Building control in Australia: builders employing certifiers

Unforeseen consequences

16 November 2016

Continuing his series from Australia, Mark Anderson discusses the possible impact of banning builders from employing certifiers directly

Under a radical shake-up of construction law in the state of Victoria, builders are to be banned from hiring their own surveyors– a move designed to target unscrupulous builders who have incurred unnecessary consumer costs.

The new regulations, introduced by the state’s Planning Minister Richard Wynne, are designed to tackle an industry rife with disputes. Building surveyors in Victoria have been found guilty of more than 700 misconduct claims since 2009, and now the state government is to implement strict guidelines to try to boost confidence in the profession.

The measures include:

  • tougher scrutiny of registration;
  • certainty that the skills required are available now and will be in the future.

A conflict of interest between the certifier and the builder is seen as being the main reason for the large number of disputes. The close relationships between some builders and their surveyors has – in the opinion of the Victorian Building Authority (VBA) – led to the high level of disputes and allegations of misconduct.

A more even split

In England and Wales, there is a more even split between private and public surveyors, which may account for better perception of the practice of self-regulation as the public sector is subject to considerable legislation: the Department for Communities and Local Government introduced governing standards after reviews of the service in 1998, 2006 and 2014. In the English and Welsh reviews of legislation – Scotland has not adopted private certification – the following performance measures were implemented to ensure the public remains confident that there will be no conflicts of interest and work will be of a good quality.

The standards include reviews of all the following:

  • private certification performance
  • the business ethics complaints procedure
  • resourcing management systems such as ISO 9001 for the monitoring of performance
  • continuing professional development.

Private certifiers have their own set of guiding principles in the form of a code of conduct.

Victoria measures

The fact that the VBA is tackling the certification problem is laudable. However, in my opinion there are a number of other measures that should also be adopted to ensure that registration is more robust. The business of certification should be run as such, which would ensure that both the regulatory authority and the client are satisfied with the outcomes and of course still make a profit.

The outcome for the client is that the building complies with the standards in place, both on plan and on site as far as is reasonably practicable, and that the overarching principle of public safety is maintained for them and those in and around the building. The outcome for the registering authority should be the same as for the client, but should also include ensuring the following:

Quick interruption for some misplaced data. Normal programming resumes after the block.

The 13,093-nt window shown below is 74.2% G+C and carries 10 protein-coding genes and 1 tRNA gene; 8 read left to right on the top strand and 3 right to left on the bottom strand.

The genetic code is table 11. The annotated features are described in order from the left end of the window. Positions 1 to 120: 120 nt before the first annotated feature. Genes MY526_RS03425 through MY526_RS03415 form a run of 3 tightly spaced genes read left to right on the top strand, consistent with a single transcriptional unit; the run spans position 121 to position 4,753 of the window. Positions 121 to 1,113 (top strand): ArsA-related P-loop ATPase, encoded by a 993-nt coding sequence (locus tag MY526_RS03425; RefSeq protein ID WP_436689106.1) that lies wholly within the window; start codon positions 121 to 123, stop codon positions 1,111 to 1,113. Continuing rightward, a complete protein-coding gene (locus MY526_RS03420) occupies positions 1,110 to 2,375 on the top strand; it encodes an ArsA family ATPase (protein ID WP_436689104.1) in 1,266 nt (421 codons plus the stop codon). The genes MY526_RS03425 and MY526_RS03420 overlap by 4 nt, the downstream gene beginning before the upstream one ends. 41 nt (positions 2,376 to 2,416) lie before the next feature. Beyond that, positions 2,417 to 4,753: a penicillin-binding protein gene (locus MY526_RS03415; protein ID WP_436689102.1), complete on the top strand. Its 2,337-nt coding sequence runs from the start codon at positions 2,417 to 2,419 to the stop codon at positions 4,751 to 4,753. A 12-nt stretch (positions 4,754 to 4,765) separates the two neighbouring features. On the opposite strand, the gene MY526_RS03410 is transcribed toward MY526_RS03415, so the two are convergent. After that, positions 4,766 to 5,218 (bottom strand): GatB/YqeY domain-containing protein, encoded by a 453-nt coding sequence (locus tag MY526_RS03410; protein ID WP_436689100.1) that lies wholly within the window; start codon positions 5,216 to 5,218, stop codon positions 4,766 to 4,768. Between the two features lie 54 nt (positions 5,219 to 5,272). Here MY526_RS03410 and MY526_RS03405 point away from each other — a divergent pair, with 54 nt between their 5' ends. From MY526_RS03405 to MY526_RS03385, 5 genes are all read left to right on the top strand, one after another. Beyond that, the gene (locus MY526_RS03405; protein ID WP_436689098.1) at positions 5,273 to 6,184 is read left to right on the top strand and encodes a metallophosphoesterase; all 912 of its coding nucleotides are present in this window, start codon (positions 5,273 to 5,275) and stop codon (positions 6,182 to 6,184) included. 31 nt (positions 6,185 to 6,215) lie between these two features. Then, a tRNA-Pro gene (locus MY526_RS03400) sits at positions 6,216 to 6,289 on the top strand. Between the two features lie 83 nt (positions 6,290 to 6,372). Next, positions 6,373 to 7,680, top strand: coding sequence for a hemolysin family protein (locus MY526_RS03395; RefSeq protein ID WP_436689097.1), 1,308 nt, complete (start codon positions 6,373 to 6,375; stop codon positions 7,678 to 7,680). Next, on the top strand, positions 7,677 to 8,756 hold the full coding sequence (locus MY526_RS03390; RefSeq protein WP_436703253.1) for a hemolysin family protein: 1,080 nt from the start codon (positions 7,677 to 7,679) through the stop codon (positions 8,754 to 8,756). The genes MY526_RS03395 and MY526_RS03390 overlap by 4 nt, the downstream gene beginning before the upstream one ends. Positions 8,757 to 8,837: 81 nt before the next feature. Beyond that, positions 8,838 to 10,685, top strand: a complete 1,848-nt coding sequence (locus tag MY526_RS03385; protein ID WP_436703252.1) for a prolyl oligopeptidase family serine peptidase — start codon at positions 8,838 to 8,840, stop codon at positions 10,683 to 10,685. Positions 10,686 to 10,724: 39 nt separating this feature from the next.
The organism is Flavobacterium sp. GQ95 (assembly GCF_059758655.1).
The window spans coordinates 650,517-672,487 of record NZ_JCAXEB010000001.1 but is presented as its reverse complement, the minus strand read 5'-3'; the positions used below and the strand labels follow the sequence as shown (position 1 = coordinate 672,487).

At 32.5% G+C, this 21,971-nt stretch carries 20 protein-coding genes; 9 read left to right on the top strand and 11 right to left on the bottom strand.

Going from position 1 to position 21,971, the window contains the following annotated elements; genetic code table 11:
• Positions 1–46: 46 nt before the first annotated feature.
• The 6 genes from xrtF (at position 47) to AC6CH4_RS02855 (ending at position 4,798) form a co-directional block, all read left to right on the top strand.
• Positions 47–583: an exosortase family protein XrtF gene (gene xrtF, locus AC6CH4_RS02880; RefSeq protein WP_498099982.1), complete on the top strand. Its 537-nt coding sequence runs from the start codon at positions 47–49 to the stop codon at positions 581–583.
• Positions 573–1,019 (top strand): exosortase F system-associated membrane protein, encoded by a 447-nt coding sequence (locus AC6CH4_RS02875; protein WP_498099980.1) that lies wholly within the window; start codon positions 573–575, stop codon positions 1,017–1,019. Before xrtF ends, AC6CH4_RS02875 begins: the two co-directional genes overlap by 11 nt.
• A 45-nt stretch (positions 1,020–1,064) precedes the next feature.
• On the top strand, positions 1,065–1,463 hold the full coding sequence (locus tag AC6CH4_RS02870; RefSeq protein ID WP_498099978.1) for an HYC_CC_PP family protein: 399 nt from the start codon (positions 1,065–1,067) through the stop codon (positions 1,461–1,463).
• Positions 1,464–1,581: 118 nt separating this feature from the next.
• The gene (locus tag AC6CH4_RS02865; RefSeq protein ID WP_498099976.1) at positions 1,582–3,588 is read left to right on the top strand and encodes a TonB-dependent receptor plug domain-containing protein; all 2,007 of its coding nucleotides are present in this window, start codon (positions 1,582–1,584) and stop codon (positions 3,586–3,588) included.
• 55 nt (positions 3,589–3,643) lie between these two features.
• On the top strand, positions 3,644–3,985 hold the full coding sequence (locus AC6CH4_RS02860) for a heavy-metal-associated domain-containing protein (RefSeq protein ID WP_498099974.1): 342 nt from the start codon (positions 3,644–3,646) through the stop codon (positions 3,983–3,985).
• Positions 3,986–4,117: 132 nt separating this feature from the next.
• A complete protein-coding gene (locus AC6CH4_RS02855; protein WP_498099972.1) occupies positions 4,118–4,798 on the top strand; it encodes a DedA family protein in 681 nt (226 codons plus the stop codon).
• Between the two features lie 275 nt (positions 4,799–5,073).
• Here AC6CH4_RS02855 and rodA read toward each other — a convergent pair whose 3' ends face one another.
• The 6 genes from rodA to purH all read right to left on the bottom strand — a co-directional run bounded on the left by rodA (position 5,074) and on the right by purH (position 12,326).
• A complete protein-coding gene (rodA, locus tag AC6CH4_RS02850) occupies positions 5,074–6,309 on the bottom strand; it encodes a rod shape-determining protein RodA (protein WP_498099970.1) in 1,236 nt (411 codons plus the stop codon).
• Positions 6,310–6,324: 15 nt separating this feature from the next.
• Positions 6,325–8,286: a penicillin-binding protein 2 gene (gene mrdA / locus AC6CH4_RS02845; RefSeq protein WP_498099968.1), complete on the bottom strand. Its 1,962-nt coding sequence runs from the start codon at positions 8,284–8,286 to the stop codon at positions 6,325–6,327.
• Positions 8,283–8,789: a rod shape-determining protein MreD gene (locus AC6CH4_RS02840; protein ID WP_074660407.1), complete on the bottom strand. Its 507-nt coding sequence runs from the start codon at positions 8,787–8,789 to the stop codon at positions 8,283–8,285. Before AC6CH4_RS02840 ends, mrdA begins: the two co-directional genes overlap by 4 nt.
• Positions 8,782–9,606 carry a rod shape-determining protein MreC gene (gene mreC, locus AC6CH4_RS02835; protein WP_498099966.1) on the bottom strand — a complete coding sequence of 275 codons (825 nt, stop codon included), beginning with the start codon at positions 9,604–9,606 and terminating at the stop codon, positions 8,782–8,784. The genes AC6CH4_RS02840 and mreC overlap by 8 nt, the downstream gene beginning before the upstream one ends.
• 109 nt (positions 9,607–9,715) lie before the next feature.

• the surveyor has the appropriate qualifications to perform the services
  • the surveyor has the relevant experience to assess the type of building at all times
  • all statutory obligations are correctly carried out and outcomes are recorded and are auditable.

The VBA only partially addresses these requirements and leaves the other performance measures to self-regulation, which has in my opinion resulted in the systemic failure. Only by ensuring that there are adequate business measures in place as well as increasing scrutiny of the certifiers’ experience and continuing professional development will the system start to improve its public perception. At present, the registration process may only be seen as a sticking plaster for a wider problem.

The fact that all states and territories recognise one another’s registrations means that any increased level of scrutiny applied in one state should be applied to all others. But in practice this is unlikely to occur as a result of privacy laws and the cost of implementing systems that record the correct information, so it is therefore possible to game the system. If registration is easier in other states, then those wishing to be practitioners may go there to register.

All the registration bodies should set up a commission to ensure that building certifiers maintain the same performance standards, are adequately resourced and oŸer the appropriate level of experience.
Once there are agreed performance standards and these are adopted by all states, a committee comprising representatives from professional bodies, research organisations and specialist business associations should oversee the code of conduct for building certifiers. All certifiers should be registered with this body to ensure standards are maintained throughout Australia.

The absence of full performance standards for building certification will only go a little way to stopping the systemic failure in Victoria. There is a strong possibility that those wishing to game the system to circumvent the new measures will do so.

Mark Anderson is a senior building certifier at KPMG SGA

Further information

This feature is taken from the RICS Building control journal (September/October 2016)